The American Physical Therapy Association and American Occupational Therapy Association include the same requirements as ASHA but expand their standards to include:

    • Cancellation documentation
    • Specific identification of interventions
    • Current patient impairment or disability status
    • Communication or consultation with other stakeholders
    • A signature, title and license number
    • In addition, it is recommended the documentation be completed as close to the session as possible[2]

    The common theme for documentation in all practices is the development of a SOAP, or a comment that includes Subjective (S), Objective (O), Assessment (A) and Plan (P) data, to allow other therapists to quickly grasp the student’s progress and current status.

    Medicaid documentation requirements

    Medicaid documentation requirements can vary within each state, but generally include:

    • The student’s identifying information
    • The date of the service
    • Service location
    • Procedure code
    • Diagnostic code
    • A description of the session
    • Signatures[3]

    The below table shows the various requirements around service documentation and Medicaid requirements surrounding IDEA documentation in sample states:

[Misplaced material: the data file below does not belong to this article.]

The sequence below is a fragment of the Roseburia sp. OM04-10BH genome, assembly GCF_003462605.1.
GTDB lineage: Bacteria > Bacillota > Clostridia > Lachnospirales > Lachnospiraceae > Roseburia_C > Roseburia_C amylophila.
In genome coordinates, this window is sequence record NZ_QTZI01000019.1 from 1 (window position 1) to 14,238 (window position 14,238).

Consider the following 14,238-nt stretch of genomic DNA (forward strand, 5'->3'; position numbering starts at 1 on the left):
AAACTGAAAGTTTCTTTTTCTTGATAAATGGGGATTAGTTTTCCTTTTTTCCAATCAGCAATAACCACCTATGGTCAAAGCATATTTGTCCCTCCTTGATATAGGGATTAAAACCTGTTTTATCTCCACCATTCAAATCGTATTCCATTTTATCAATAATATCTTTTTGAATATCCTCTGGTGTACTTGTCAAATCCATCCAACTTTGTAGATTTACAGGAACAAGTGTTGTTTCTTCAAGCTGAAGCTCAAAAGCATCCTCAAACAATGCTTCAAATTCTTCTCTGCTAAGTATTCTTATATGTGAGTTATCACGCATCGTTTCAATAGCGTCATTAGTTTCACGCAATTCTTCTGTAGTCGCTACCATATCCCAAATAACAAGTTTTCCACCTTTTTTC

Benefits of a single, central documentation system

    Documentation is only as useful as it is accessible. If we revisit the primary goal of documentation ― to assess student progress ― the means of delivering this information to other therapists and administrators or parents is best handled in a universal manner.


    Caseloads shift. Students change schools year over year, or mid-year. When that happens, access to prior treatments, methods, and a thorough understanding of the student’s present levels will allow therapy to remain consistent and protect against the risk of deterioration of functionality.

    A central system that manages this Medicaid service data and provides instant access mitigates risks when therapists are no longer employed by the district, go on leave, or simply don’t have time to collect and send therapy summaries to the new therapist.

    In the case of due process, documentation is paramount to preventing due process cases and reducing the timeline of proceedings. Findings by the Los Angeles Times report that school districts in California have seen an increase in due process cases from below 3,000 in the 2010-2011 school year to nearly 5,000 in the 17-18 school year.

    Schools are commonly asked to pay not only for legal teams to protect themselves but are often obligated to pay the legal team hired by the parent. Due process legal fees were reported as $610,000 annually for the San Diego Unified Schools, and Poway Unified paid $489,000 in legal fees for the district, in addition to $487,000 for parent generated legal fees. Due process settlements cost Poway $1.1 million.[4]